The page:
It's little wonder some white men have begun to feel like the enemy
A view from Zaid Al-Zaidy

It's little wonder some white men have begun to feel like the enemy

There are few places for reasonable and rational debate beyond screaming headlines or shaming posts on social media.

As that most gammony of dead white scientists, Isaac Newton, famously said: "To every action, there is always an equal and opposite reaction." And so we see it with reports that a number of white men from J Walter Thompson London are calling out the agency for discrimination on the basis of their colour, gender, nationality and sexual orientation.

Without wanting to go into the precise details of this incident, being not in full knowledge of the facts, it seemed inevitable that the industry would reach this milestone. The time bomb has been ticking away in a cupboard of our creation.

It goes without saying that the campaigns to increase the representation of women, ethnic and other minorities (of which I remain a proud but fairly lonely member) are a good thing. The problem is that, with the high temperature that has been set by some, which many would argue is only commensurate with the level of rebalancing that is required, a lot of men – particularly white men of a certain era – have become positioned as or made to feel like they are the enemy. They are therefore scared.

You might think that the word "scared" is excessive, given the horrific nature of some of the #TimeTo and #MeToo stories. And, of course, the context is very different. But this vulnerability has come about because there are few places for reasonable and rational debate beyond the screaming headlines or shaming tweets or social media posts by those whose virtue doesn’t just need signalling but shouting from the rooftops.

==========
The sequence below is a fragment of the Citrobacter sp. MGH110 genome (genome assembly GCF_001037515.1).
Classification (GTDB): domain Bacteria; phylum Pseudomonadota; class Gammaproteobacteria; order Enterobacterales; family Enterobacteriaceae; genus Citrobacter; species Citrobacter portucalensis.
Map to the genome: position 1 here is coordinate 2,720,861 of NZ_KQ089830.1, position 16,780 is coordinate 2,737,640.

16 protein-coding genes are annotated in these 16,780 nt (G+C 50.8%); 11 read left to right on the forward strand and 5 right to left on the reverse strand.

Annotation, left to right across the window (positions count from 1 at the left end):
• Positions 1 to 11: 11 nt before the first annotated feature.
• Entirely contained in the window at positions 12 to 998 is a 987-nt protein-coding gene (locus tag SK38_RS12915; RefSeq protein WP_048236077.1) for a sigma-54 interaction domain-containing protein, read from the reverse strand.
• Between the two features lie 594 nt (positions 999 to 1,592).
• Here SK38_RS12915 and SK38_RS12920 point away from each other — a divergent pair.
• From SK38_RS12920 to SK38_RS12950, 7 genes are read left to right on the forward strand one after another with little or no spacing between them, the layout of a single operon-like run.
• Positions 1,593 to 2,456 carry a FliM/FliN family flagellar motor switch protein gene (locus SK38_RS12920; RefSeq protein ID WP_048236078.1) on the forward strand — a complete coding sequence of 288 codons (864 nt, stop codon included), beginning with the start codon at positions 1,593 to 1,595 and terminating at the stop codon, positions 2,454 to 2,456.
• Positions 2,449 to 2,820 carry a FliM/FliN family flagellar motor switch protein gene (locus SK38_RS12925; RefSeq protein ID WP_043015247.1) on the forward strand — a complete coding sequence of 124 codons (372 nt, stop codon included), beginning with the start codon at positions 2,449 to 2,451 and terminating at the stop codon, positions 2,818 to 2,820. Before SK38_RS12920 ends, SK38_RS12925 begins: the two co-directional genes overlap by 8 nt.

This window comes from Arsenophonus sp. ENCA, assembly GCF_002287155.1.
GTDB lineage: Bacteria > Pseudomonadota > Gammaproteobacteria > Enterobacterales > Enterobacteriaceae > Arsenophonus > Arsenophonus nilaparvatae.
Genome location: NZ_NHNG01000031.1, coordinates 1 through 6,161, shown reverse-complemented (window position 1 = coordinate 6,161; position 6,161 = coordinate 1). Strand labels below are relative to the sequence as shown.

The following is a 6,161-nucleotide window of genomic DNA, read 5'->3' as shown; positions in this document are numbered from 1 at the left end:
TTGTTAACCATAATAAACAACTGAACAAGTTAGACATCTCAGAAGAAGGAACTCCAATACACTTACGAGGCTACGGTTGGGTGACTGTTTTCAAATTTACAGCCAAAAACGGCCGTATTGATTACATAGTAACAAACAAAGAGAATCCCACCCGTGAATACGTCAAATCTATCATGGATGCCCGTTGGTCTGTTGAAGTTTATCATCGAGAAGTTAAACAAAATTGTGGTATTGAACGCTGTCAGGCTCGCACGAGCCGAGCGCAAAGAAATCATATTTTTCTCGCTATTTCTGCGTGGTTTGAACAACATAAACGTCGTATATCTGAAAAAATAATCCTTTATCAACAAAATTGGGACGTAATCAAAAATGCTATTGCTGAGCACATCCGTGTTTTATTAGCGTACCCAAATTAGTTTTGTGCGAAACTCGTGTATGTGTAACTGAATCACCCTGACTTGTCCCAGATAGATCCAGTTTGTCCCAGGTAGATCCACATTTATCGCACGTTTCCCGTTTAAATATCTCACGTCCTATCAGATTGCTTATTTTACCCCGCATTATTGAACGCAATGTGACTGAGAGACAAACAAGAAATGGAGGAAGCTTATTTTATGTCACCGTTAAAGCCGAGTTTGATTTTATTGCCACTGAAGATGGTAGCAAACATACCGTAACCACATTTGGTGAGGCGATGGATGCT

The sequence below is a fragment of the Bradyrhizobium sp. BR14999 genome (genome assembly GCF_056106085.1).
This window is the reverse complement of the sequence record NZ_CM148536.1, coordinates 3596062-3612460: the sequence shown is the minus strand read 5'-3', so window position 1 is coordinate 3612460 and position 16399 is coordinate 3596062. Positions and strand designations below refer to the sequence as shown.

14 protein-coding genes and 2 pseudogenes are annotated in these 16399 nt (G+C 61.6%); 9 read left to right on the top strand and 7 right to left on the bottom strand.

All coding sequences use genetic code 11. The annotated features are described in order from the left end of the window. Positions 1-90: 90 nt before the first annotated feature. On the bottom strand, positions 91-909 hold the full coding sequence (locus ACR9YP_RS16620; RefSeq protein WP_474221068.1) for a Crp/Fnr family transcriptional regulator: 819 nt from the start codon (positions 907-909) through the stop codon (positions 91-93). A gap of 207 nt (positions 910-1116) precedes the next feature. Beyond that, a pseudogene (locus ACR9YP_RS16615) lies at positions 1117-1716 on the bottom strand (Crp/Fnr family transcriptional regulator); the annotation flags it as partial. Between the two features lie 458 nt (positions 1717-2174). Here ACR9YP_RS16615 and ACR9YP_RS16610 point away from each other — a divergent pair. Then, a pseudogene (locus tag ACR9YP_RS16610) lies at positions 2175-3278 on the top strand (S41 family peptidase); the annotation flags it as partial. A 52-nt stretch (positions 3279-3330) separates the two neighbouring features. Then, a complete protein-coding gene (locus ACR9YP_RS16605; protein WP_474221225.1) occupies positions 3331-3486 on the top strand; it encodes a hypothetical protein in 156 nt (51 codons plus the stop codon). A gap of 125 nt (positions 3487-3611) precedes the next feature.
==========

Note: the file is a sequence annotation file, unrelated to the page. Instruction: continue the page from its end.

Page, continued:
"Safe places" are often mocked, but that’s exactly what we need – somewhere for balance and nuance and shades of grey in an industry where everything has become binary.

Bias isn’t black and white – it’s time that we acknowledge everyone is somewhere on the "ism" spectrum, depending on multiple internal and external influences. Therefore, no one person can claim to be a paragon of virtue, despite this social media-fuelled arms race to appear to be so. It’s little wonder, then, that some men (particularly white ones) have begun to feel like they are under constant attack.

The industry’s navel-gazing and attempts to rectify the complex wrongs of the past have been done in the full glare of the lights of publicity. At times, it has seemed like point-scoring or a quick PR hit, rather than a concerted effort to change the industry to better reflect society and our ultimate customers – the public. It’s in all of our interests that we create an environment that isn’t a case of "them and us". It’s a case of bringing everyone together.

As that old dead white dude also said: "Tact is the knack of making a point without making an enemy."

Zaid Al-Zaidy is chief executive of The Beyond Collective